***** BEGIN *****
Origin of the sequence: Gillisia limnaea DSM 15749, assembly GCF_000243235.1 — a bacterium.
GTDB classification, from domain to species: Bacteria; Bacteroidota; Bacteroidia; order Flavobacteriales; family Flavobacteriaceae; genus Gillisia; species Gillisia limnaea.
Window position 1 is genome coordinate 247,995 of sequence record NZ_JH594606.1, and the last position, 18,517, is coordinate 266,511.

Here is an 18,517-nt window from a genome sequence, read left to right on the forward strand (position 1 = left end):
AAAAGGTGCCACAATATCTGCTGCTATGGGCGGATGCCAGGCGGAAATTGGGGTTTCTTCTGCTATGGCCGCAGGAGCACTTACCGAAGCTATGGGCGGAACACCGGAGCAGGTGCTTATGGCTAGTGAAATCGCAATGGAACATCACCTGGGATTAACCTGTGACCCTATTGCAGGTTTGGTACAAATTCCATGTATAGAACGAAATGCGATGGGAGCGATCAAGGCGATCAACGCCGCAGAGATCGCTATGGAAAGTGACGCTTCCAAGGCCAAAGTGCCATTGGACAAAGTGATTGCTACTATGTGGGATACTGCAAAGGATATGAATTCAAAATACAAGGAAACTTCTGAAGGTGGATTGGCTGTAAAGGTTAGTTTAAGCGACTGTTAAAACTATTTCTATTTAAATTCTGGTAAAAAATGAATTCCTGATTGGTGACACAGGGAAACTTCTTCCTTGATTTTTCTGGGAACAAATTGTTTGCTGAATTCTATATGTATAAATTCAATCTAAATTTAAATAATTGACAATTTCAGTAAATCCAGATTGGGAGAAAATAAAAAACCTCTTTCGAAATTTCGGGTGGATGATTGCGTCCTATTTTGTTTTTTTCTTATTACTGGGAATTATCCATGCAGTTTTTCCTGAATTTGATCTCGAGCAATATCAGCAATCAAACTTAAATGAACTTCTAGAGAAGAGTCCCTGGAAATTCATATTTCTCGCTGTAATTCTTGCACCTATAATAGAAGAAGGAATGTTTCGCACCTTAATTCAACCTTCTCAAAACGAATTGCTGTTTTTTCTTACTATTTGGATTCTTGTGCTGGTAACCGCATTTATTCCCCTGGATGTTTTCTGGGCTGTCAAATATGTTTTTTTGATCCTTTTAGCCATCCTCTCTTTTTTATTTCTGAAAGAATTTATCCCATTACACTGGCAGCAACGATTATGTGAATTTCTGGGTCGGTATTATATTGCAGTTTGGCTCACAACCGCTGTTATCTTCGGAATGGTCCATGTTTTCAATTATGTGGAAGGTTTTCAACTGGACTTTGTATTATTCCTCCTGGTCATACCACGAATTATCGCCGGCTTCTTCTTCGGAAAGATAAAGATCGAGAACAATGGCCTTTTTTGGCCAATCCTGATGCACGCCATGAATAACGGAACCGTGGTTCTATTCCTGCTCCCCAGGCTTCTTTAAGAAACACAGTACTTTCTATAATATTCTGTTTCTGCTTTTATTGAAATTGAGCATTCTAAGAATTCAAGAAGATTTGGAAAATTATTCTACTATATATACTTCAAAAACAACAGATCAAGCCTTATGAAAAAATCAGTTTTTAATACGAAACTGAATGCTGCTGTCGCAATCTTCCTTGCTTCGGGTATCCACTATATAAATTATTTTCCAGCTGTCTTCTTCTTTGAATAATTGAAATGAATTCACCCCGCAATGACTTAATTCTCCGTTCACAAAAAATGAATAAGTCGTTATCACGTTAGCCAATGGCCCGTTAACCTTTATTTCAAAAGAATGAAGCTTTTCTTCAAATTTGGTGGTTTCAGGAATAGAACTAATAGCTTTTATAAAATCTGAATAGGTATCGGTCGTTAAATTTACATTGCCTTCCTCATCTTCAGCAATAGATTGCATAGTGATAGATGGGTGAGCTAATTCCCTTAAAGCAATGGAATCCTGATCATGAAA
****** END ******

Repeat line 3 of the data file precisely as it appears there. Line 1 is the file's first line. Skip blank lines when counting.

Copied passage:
Window position 1 is genome coordinate 247,995 of sequence record NZ_JH594606.1, and the last position, 18,517, is coordinate 266,511.